Moffat County student wins FFA State Star, will compete for American Star in 2018
There’s a new state champion in Moffat County.
For the first time in the history of the high school Future Farmers of America program, a student has earned the highest state achievement — the State Star Award.
John T. Peroulis was one of only three students to receive a state star award during the annual Colorado FFA conference June 14 to 16 in Pueblo. He now has the opportunity to compete for an American Star Award at the FFA National Convention in 2018.
“It’s really humbling and groundbreaking at the same time. It’s a real milestone in my life and in our community of Moffat County,” Peroulis said about the award. “I’d like to thank the other people that have been a part of my life individually and the community… they deserve a lot of credit too.”
During high school Peroulis logged more than 7,000 hours working on the family sheep ranch.
“Work usually starts off early in the mornings and it usually goes throughout the majority of the day. It’s a lot of hours out on the land and just handling the livestock and making sure everything is being taken care of,” Peroulis said.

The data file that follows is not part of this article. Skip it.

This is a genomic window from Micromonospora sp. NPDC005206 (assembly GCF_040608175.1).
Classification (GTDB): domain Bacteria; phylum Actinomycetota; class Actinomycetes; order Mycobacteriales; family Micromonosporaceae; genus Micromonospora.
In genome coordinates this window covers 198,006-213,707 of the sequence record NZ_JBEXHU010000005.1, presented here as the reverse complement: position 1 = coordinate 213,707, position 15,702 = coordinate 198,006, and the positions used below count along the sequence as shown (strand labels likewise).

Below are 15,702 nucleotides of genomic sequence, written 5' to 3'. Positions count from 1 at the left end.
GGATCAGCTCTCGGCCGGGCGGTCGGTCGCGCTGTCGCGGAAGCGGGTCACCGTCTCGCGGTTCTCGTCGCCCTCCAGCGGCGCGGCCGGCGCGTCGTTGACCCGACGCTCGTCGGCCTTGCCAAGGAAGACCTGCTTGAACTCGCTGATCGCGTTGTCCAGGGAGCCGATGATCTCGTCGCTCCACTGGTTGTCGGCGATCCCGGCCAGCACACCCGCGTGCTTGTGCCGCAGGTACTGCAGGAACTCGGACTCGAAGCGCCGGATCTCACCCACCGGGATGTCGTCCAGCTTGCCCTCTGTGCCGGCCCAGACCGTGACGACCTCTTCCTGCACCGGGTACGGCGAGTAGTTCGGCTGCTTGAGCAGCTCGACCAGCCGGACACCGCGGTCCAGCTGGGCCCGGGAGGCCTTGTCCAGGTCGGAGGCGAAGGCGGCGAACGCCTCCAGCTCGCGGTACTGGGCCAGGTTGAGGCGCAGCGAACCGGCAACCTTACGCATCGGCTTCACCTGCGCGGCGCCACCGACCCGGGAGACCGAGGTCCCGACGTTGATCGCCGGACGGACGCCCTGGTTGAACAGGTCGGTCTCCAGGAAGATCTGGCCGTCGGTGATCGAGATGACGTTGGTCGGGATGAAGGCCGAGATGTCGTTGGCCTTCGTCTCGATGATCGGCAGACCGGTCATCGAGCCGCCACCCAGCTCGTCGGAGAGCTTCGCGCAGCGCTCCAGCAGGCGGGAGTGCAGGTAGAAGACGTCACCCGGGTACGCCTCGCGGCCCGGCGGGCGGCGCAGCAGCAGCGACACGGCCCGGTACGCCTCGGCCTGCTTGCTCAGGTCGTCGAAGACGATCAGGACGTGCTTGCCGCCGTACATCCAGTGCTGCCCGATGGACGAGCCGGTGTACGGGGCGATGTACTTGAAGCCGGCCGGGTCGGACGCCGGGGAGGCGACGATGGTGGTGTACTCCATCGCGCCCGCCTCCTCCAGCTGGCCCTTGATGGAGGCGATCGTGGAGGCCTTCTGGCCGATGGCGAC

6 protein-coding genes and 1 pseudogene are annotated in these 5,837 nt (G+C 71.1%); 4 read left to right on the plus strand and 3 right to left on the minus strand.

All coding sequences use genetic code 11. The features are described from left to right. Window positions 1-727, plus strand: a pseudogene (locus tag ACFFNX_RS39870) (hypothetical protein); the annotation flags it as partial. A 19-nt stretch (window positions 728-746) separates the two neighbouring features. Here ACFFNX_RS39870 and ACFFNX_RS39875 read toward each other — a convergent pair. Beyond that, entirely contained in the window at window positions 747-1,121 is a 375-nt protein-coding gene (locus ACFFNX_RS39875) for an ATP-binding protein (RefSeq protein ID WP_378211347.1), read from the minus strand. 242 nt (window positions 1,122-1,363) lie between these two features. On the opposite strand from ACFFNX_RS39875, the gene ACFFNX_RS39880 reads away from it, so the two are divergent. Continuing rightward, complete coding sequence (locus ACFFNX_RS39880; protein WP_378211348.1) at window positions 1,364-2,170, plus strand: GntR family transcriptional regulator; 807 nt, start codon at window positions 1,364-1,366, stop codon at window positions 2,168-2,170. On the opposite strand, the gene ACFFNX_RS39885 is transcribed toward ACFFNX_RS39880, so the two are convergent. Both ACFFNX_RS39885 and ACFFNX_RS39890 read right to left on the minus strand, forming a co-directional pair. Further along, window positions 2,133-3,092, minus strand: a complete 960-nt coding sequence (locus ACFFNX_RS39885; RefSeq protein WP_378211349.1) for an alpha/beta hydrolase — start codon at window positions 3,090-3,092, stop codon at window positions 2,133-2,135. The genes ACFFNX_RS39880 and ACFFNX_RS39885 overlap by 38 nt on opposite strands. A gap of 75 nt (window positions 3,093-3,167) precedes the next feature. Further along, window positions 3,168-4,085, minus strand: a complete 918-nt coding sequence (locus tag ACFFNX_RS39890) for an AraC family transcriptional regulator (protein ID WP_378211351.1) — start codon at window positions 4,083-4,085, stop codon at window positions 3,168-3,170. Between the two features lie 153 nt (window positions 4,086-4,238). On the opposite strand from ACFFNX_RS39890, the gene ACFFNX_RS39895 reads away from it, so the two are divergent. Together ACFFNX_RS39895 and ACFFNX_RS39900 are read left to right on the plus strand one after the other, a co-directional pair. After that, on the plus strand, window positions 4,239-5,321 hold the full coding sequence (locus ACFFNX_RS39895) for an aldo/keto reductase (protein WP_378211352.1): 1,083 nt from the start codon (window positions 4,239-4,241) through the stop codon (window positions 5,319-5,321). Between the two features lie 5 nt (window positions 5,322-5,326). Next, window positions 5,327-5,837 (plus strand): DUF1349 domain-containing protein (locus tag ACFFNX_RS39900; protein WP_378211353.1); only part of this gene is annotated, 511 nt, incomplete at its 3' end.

First-year Moffat County High School agriculture teacher Ray Sanders advised Peroulis through the completion of a 21-page application, the grading process and interview required to compete for the award.
“When his name was called, I was excited. It’s a big deal. It’s an accumulation of everything that he’s done in high school. I’m glad he has that recognition and that all his hard work has paid off,” Sanders said.
Peroulis’ father, Tony Peroulis, attended the state FFA convention when he was a student 42 years ago and was there last week to see his son win the top honor.
“I’m proud of my son,” Tony said.
A member of the school board of education, Tony is also proud of the FFA and agricultural program as a whole.
“I learned more and used that class more than any other that I took in high school. We are fortunate to have such a great program. All of the kids are deserving,” Tony Peroulis said.
Hands-on work sets the agriculture program apart from other high school academics.
“Our program doesn’t end at the school doors. It extends beyond the classroom,” said high school FFA teacher Rick Murr.
Work at the ranch continues for John this summer. But the family ranch will have to do without him this fall when he leaves to study mechanical engineering at the University of Wyoming, before eventually returning to the ranch.
“We’ve put a lot of work and effort in, and keeping it in the family is an important thing,” John said. “Carrying that on and being a business owner, that’s important to me, honestly.”
Contact Sasha Nelson at 970-875-1794 or snelson@CraigDailyPress.com or follow her on Twitter @CDP_Education
A Craig woman is bringing a celebration of Northwest Colorado history to national attention.